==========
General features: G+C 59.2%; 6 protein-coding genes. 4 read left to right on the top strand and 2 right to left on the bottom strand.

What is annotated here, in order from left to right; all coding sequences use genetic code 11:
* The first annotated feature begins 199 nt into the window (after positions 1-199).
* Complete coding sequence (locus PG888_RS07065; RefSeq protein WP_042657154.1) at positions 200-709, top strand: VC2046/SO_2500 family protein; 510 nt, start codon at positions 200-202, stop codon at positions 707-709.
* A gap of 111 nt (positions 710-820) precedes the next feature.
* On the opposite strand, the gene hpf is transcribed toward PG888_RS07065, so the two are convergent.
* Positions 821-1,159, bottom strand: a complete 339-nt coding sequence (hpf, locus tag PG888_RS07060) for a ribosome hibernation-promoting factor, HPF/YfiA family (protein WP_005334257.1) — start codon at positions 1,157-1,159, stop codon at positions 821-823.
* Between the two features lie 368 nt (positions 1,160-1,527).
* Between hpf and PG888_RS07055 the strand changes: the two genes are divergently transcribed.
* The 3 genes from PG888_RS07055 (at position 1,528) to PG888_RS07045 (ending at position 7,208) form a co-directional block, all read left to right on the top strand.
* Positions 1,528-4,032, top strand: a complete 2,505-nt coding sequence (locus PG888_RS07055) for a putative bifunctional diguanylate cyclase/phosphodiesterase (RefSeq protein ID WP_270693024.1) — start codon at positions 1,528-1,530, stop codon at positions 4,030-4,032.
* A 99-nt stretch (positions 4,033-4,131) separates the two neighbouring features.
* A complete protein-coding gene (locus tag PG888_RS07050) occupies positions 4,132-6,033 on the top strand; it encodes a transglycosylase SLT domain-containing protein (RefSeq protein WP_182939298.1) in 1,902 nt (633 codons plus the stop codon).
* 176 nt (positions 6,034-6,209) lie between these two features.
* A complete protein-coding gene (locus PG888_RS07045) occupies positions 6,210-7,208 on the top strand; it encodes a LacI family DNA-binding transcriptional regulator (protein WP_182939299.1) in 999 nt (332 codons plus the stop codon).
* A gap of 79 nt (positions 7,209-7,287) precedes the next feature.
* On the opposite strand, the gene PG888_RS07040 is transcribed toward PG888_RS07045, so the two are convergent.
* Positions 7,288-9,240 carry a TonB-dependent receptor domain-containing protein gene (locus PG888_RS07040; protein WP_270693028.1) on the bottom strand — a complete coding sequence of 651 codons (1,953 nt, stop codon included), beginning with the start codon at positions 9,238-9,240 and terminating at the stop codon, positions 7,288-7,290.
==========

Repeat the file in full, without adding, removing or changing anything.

General features: G+C 59.2%; 6 protein-coding genes. 4 read left to right on the top strand and 2 right to left on the bottom strand.

What is annotated here, in order from left to right; all coding sequences use genetic code 11:
* The first annotated feature begins 199 nt into the window (after positions 1-199).
* Complete coding sequence (locus PG888_RS07065; RefSeq protein WP_042657154.1) at positions 200-709, top strand: VC2046/SO_2500 family protein; 510 nt, start codon at positions 200-202, stop codon at positions 707-709.
* A gap of 111 nt (positions 710-820) precedes the next feature.
* On the opposite strand, the gene hpf is transcribed toward PG888_RS07065, so the two are convergent.
* Positions 821-1,159, bottom strand: a complete 339-nt coding sequence (hpf, locus tag PG888_RS07060) for a ribosome hibernation-promoting factor, HPF/YfiA family (protein WP_005334257.1) — start codon at positions 1,157-1,159, stop codon at positions 821-823.
* Between the two features lie 368 nt (positions 1,160-1,527).
* Between hpf and PG888_RS07055 the strand changes: the two genes are divergently transcribed.
* The 3 genes from PG888_RS07055 (at position 1,528) to PG888_RS07045 (ending at position 7,208) form a co-directional block, all read left to right on the top strand.
* Positions 1,528-4,032, top strand: a complete 2,505-nt coding sequence (locus PG888_RS07055) for a putative bifunctional diguanylate cyclase/phosphodiesterase (RefSeq protein ID WP_270693024.1) — start codon at positions 1,528-1,530, stop codon at positions 4,030-4,032.
* A 99-nt stretch (positions 4,033-4,131) separates the two neighbouring features.
* A complete protein-coding gene (locus tag PG888_RS07050) occupies positions 4,132-6,033 on the top strand; it encodes a transglycosylase SLT domain-containing protein (RefSeq protein WP_182939298.1) in 1,902 nt (633 codons plus the stop codon).
* 176 nt (positions 6,034-6,209) lie between these two features.
* A complete protein-coding gene (locus PG888_RS07045) occupies positions 6,210-7,208 on the top strand; it encodes a LacI family DNA-binding transcriptional regulator (protein WP_182939299.1) in 999 nt (332 codons plus the stop codon).
* A gap of 79 nt (positions 7,209-7,287) precedes the next feature.
* On the opposite strand, the gene PG888_RS07040 is transcribed toward PG888_RS07045, so the two are convergent.
* Positions 7,288-9,240 carry a TonB-dependent receptor domain-containing protein gene (locus PG888_RS07040; protein WP_270693028.1) on the bottom strand — a complete coding sequence of 651 codons (1,953 nt, stop codon included), beginning with the start codon at positions 9,238-9,240 and terminating at the stop codon, positions 7,288-7,290.